The essay aims at arguing that investing in knowledge is one of the main cause of the deep transformations in the structure of modern economies and also a strategic engine for the long run growth. In the recent years a clear long-standing trend in the OECD area have emerged, which is reflected in the expansion of knowledge-related investments and activities, thus transforming the industrial economies into knowledge-based economies. This paper, which is sympathetic with a Schumpeterian view that looks at the modern economic growth as a knowledge-driven process, shows that long run growth is a complex process that cannot be explained by one factor alone. Whereas in the Schumpeterian economy technological progress is the driver of economic growth, so goods are produced under conditions of substantial increasing returns to scale, and innovation becomes the principle source of wealth, in this work the former view is enriched with the idea that institutions have an important role to play in the creation and diffusion of new knowledge and in the process of growth, even if it is difficult to establish ex ante the nature of these relations. The topics of the paper concern scientific and technological knowledge and its relationship with human capital, the issue of open science and the necessary setting of appropriate institutions for knowledge creation. Moreover, an examination of OECD data related to investment in knowledge in OECD countries, with particular attention to human capital, is carried out to evaluate their economic performances. In such a context, the need of a long term growth policy for the EU economies consistent with the Lisbon Agenda is set forth; therefore the paper tries to suggest some proposals for a long term growth policy of the EU economies in this direction.

Investing in Knowledge: Knowledge, Human Capital and Institutions for the Long Run Growth

SCHILIRO', Daniele
2010

Abstract

The essay aims at arguing that investing in knowledge is one of the main cause of the deep transformations in the structure of modern economies and also a strategic engine for the long run growth. In the recent years a clear long-standing trend in the OECD area have emerged, which is reflected in the expansion of knowledge-related investments and activities, thus transforming the industrial economies into knowledge-based economies. This paper, which is sympathetic with a Schumpeterian view that looks at the modern economic growth as a knowledge-driven process, shows that long run growth is a complex process that cannot be explained by one factor alone. Whereas in the Schumpeterian economy technological progress is the driver of economic growth, so goods are produced under conditions of substantial increasing returns to scale, and innovation becomes the principle source of wealth, in this work the former view is enriched with the idea that institutions have an important role to play in the creation and diffusion of new knowledge and in the process of growth, even if it is difficult to establish ex ante the nature of these relations. The topics of the paper concern scientific and technological knowledge and its relationship with human capital, the issue of open science and the necessary setting of appropriate institutions for knowledge creation. Moreover, an examination of OECD data related to investment in knowledge in OECD countries, with particular attention to human capital, is carried out to evaluate their economic performances. In such a context, the need of a long term growth policy for the EU economies consistent with the Lisbon Agenda is set forth; therefore the paper tries to suggest some proposals for a long term growth policy of the EU economies in this direction.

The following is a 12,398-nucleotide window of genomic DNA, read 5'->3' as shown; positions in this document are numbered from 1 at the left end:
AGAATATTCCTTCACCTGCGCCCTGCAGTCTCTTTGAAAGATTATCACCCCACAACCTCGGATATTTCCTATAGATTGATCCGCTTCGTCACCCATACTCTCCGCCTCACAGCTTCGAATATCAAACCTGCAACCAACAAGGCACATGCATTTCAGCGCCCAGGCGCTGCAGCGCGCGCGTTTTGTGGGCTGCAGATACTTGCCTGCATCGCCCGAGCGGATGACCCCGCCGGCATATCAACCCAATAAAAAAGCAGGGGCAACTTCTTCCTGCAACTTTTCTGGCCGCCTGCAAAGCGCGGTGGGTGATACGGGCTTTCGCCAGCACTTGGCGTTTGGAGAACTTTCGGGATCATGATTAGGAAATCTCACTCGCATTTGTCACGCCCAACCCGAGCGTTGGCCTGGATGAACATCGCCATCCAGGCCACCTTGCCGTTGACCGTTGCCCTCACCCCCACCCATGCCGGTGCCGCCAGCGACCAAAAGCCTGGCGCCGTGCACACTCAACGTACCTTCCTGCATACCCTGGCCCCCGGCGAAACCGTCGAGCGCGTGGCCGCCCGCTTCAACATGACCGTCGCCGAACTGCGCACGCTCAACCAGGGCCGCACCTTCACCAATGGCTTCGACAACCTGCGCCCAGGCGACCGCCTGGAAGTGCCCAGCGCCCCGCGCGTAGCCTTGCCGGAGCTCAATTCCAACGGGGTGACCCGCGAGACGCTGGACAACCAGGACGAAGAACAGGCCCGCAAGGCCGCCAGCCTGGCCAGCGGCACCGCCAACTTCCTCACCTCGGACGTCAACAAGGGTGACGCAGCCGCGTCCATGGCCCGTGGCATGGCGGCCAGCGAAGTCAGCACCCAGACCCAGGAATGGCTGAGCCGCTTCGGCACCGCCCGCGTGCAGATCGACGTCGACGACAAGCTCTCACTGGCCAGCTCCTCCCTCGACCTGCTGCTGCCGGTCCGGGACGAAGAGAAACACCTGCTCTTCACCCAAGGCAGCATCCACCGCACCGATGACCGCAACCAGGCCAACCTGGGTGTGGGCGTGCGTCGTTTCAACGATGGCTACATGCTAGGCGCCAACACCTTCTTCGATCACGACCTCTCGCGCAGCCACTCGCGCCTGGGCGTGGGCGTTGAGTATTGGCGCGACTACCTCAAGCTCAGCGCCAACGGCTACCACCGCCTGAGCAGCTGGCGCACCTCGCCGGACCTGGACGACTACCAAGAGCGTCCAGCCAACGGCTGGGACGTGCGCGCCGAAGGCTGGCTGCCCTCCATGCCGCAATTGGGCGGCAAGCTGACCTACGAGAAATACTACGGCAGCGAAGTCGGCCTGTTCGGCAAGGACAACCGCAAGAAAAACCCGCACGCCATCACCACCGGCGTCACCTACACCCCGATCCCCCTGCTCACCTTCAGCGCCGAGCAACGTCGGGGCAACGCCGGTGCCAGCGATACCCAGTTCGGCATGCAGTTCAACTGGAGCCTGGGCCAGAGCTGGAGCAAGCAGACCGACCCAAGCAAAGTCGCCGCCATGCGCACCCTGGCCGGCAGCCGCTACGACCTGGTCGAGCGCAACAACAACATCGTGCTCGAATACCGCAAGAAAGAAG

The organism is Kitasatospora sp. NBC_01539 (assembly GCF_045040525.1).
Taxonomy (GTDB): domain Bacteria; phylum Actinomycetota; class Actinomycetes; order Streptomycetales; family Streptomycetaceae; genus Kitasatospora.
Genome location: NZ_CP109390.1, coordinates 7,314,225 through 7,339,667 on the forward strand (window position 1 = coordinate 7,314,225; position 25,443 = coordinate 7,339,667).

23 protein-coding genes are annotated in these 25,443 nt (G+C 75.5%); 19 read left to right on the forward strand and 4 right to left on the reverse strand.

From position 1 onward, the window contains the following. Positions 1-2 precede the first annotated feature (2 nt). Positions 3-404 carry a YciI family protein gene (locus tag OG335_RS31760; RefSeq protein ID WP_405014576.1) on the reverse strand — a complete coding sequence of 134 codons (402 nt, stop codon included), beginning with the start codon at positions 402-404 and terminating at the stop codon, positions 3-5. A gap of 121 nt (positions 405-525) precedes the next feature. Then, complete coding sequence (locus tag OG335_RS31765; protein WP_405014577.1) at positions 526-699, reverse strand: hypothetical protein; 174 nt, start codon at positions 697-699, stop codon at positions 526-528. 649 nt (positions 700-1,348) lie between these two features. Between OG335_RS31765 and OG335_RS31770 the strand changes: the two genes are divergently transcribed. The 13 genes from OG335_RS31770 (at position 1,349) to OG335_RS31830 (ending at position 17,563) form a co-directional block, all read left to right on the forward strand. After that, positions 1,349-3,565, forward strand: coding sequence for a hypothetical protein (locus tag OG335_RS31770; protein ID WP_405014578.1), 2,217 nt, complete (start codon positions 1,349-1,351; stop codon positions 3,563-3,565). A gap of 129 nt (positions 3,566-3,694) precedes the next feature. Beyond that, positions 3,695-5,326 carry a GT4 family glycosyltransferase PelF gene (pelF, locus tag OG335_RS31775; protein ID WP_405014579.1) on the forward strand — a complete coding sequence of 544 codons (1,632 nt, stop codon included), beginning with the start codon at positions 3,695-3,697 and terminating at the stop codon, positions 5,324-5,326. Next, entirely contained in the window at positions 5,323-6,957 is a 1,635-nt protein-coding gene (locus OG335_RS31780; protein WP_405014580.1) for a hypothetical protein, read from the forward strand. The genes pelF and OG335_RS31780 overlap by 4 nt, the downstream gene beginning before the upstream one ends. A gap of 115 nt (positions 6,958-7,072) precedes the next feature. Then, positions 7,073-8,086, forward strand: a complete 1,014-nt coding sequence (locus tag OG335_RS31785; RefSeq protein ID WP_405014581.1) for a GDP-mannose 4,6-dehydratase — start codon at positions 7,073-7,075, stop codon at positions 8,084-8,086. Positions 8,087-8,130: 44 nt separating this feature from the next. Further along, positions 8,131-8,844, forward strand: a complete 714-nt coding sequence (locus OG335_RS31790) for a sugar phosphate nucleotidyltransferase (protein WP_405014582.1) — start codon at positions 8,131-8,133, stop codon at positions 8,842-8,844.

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Utilizza questo identificativo per citare o creare un link a questo documento: http://hdl.handle.net/11570/1904937
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